I took this photo of Richard III’s statue shortly before graduating from the University of Leicester in 1985. It was extraordinary to learn that the university this week played a key role in establishing ‘beyond reasonable doubt’ that Richard III’s skeleton had been found in the city.
As I blogged nostalgically last September, Leicester was a good place to be a student, despite its reputation as an unexciting place. I was fascinated by its rich history, including its links with Richard III. The city is already planning to exploit this week’s dramatic news – and who can blame it.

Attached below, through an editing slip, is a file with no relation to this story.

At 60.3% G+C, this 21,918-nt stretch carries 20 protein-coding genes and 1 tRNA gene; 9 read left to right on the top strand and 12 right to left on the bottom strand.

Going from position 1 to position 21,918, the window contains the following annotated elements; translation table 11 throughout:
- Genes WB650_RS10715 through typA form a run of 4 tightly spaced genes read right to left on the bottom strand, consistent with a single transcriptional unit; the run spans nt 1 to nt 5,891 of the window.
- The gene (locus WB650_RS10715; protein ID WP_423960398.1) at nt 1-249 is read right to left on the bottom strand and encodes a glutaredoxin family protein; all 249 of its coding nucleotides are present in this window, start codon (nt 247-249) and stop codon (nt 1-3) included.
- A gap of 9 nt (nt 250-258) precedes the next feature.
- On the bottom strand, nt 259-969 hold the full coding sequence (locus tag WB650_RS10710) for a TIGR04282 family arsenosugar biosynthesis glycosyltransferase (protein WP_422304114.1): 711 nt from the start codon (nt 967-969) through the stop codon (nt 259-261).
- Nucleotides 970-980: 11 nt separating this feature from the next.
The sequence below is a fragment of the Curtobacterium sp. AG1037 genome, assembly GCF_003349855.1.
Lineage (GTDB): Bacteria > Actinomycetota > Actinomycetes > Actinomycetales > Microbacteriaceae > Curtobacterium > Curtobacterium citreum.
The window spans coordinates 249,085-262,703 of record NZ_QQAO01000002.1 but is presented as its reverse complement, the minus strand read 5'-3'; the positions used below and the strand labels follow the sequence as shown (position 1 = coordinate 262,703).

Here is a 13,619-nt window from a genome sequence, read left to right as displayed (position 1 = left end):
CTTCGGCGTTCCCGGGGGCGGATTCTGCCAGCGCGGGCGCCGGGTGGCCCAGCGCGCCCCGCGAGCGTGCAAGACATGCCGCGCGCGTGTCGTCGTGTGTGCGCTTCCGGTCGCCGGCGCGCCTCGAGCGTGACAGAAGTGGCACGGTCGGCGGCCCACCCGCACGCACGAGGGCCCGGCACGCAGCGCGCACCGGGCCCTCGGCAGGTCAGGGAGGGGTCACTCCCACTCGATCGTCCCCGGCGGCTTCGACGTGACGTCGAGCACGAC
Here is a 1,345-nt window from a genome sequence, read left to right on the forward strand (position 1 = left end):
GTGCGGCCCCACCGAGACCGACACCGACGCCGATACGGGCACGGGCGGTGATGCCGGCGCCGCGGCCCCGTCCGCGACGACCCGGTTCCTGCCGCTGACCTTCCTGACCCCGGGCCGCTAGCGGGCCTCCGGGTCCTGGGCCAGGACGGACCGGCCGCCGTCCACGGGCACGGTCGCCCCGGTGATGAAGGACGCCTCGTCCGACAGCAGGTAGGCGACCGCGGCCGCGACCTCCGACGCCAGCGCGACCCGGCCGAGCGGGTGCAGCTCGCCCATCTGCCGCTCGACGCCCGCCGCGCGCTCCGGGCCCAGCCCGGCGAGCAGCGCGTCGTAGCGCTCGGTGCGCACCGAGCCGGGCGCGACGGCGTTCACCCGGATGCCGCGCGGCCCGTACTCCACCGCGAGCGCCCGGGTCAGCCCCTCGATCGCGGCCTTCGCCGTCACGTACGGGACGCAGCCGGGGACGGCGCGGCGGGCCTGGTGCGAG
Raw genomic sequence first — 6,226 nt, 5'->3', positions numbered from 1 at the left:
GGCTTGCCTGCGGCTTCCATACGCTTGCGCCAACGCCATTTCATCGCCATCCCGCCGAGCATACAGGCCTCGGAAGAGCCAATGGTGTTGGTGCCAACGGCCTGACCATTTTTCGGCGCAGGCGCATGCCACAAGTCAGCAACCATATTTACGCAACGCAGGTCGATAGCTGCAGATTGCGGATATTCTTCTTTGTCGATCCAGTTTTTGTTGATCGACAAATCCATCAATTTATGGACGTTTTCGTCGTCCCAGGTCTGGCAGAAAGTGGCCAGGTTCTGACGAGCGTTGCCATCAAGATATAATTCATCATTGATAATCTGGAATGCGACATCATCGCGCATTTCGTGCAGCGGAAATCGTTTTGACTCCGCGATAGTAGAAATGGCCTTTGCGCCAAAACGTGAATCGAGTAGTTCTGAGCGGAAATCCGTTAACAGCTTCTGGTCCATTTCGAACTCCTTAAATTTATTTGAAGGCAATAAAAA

Today’s Guardian included intriguing interviews with actors who have played Shakespeare’s Richard III over the years, including Antony Sher. Sher famously played the role for the RSC during my time at Leicester. He published a wonderful account of his Year of the King, which I read almost in a single sitting in 1992 when I spent a lot of time in Stratford. As Sher recounts in the Guardian:
I became very interested in the fact that Richard is a severely disabled man. Some actors underplay this – but if you read Richard’s opening speech about himself, he is clearly disabled, and has experienced a lot of prejudice, a lot of hatred. This, in turn, has filled him with self-hatred. It’s this that enables him to do such evil to other people. He was used to hatred as a disabled man in an un-PC society. There were no Paralympics then.
We’ll hear a lot about Richard III – the king and the legend – in the coming weeks.